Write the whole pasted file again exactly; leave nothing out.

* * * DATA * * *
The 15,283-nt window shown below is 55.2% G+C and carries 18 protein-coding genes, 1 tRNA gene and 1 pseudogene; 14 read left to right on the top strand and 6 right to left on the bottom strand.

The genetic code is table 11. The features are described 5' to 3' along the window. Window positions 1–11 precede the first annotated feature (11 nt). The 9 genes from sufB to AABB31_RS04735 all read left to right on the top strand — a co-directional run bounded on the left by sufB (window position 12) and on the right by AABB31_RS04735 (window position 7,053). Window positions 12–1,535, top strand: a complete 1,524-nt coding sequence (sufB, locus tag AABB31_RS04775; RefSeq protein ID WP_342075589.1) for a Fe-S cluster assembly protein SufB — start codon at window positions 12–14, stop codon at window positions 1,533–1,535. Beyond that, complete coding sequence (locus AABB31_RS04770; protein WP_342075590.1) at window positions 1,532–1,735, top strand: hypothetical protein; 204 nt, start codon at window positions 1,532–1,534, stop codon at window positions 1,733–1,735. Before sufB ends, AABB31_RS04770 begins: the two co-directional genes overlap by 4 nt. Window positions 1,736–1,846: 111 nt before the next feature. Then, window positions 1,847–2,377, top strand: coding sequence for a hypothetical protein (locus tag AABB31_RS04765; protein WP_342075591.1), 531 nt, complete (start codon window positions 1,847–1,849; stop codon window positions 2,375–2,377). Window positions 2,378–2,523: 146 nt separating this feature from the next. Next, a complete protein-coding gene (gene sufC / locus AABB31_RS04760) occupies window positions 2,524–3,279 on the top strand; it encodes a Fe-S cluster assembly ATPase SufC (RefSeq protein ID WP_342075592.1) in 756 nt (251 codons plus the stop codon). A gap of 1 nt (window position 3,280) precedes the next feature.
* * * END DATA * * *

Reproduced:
The 15,283-nt window shown below is 55.2% G+C and carries 18 protein-coding genes, 1 tRNA gene and 1 pseudogene; 14 read left to right on the top strand and 6 right to left on the bottom strand.

The genetic code is table 11. The features are described 5' to 3' along the window. Window positions 1–11 precede the first annotated feature (11 nt). The 9 genes from sufB to AABB31_RS04735 all read left to right on the top strand — a co-directional run bounded on the left by sufB (window position 12) and on the right by AABB31_RS04735 (window position 7,053). Window positions 12–1,535, top strand: a complete 1,524-nt coding sequence (sufB, locus tag AABB31_RS04775; RefSeq protein ID WP_342075589.1) for a Fe-S cluster assembly protein SufB — start codon at window positions 12–14, stop codon at window positions 1,533–1,535. Beyond that, complete coding sequence (locus AABB31_RS04770; protein WP_342075590.1) at window positions 1,532–1,735, top strand: hypothetical protein; 204 nt, start codon at window positions 1,532–1,534, stop codon at window positions 1,733–1,735. Before sufB ends, AABB31_RS04770 begins: the two co-directional genes overlap by 4 nt. Window positions 1,736–1,846: 111 nt before the next feature. Then, window positions 1,847–2,377, top strand: coding sequence for a hypothetical protein (locus tag AABB31_RS04765; protein WP_342075591.1), 531 nt, complete (start codon window positions 1,847–1,849; stop codon window positions 2,375–2,377). Window positions 2,378–2,523: 146 nt separating this feature from the next. Next, a complete protein-coding gene (gene sufC / locus AABB31_RS04760) occupies window positions 2,524–3,279 on the top strand; it encodes a Fe-S cluster assembly ATPase SufC (RefSeq protein ID WP_342075592.1) in 756 nt (251 codons plus the stop codon). A gap of 1 nt (window position 3,280) precedes the next feature.